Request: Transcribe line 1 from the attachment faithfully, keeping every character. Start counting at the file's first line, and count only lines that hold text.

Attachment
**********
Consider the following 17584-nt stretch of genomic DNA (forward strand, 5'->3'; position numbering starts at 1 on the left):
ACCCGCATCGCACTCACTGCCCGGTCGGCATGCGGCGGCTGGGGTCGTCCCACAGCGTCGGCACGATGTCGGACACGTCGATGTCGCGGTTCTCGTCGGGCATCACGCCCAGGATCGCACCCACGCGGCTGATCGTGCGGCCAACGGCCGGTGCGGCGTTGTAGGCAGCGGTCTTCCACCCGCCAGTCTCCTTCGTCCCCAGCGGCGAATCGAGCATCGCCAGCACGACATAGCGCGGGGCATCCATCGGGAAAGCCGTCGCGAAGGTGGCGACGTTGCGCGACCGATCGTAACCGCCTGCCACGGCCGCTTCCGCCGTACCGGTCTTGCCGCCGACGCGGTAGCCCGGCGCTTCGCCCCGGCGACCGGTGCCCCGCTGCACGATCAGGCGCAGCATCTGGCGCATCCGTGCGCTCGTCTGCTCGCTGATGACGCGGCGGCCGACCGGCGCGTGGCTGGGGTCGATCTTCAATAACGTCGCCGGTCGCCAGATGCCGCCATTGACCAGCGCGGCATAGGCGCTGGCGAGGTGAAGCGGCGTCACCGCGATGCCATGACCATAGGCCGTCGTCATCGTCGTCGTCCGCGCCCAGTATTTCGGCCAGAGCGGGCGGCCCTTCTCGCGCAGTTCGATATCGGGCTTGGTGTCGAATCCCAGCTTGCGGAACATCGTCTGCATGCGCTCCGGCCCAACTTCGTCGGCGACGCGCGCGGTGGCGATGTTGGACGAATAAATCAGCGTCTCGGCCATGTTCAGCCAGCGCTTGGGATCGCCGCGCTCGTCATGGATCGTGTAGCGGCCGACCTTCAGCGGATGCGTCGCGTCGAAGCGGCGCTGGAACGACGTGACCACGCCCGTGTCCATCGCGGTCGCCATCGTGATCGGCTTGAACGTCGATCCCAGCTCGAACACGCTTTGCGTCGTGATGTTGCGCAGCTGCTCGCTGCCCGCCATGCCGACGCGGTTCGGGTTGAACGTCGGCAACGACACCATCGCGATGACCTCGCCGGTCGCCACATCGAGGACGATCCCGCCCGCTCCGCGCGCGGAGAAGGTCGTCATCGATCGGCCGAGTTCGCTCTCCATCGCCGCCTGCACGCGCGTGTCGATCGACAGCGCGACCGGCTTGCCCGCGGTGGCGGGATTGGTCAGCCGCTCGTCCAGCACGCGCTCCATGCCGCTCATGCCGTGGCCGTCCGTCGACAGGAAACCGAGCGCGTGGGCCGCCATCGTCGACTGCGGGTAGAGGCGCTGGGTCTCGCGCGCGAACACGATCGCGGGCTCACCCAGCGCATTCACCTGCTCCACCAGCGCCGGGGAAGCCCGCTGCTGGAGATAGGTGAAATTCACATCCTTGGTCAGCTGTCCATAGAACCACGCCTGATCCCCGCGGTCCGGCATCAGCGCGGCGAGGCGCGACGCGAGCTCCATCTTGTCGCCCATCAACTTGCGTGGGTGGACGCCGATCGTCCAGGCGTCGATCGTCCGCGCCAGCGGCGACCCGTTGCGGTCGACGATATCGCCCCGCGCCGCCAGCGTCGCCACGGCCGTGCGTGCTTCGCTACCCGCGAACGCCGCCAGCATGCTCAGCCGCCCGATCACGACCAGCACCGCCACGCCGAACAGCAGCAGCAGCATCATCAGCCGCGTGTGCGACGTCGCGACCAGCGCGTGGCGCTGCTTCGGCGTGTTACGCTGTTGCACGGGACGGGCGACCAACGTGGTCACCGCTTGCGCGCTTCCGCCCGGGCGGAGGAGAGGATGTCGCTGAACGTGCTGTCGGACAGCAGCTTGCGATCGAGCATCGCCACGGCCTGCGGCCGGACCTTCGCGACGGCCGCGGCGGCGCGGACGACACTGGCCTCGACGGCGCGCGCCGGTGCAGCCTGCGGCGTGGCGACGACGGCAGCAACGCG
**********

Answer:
Consider the following 17584-nt stretch of genomic DNA (forward strand, 5'->3'; position numbering starts at 1 on the left):